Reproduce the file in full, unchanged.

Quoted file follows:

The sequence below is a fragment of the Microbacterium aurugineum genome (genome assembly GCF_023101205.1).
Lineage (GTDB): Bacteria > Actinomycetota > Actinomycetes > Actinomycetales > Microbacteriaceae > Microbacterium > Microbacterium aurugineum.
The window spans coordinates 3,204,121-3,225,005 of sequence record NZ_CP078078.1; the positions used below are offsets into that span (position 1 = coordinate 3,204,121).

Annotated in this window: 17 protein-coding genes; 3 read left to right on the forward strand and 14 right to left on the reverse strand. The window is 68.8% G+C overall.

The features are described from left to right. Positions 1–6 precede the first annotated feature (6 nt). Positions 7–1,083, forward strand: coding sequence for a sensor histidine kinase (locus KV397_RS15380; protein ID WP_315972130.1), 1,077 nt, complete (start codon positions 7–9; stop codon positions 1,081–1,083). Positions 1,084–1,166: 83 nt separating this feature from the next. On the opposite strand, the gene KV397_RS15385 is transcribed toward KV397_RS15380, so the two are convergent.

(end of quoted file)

The sequence below is a fragment of the Microbacterium aurugineum genome (genome assembly GCF_023101205.1).
Lineage (GTDB): Bacteria > Actinomycetota > Actinomycetes > Actinomycetales > Microbacteriaceae > Microbacterium > Microbacterium aurugineum.
The window spans coordinates 3,204,121-3,225,005 of sequence record NZ_CP078078.1; the positions used below are offsets into that span (position 1 = coordinate 3,204,121).

Annotated in this window: 17 protein-coding genes; 3 read left to right on the forward strand and 14 right to left on the reverse strand. The window is 68.8% G+C overall.

The features are described from left to right. Positions 1–6 precede the first annotated feature (6 nt). Positions 7–1,083, forward strand: coding sequence for a sensor histidine kinase (locus KV397_RS15380; protein ID WP_315972130.1), 1,077 nt, complete (start codon positions 7–9; stop codon positions 1,081–1,083). Positions 1,084–1,166: 83 nt separating this feature from the next. On the opposite strand, the gene KV397_RS15385 is transcribed toward KV397_RS15380, so the two are convergent.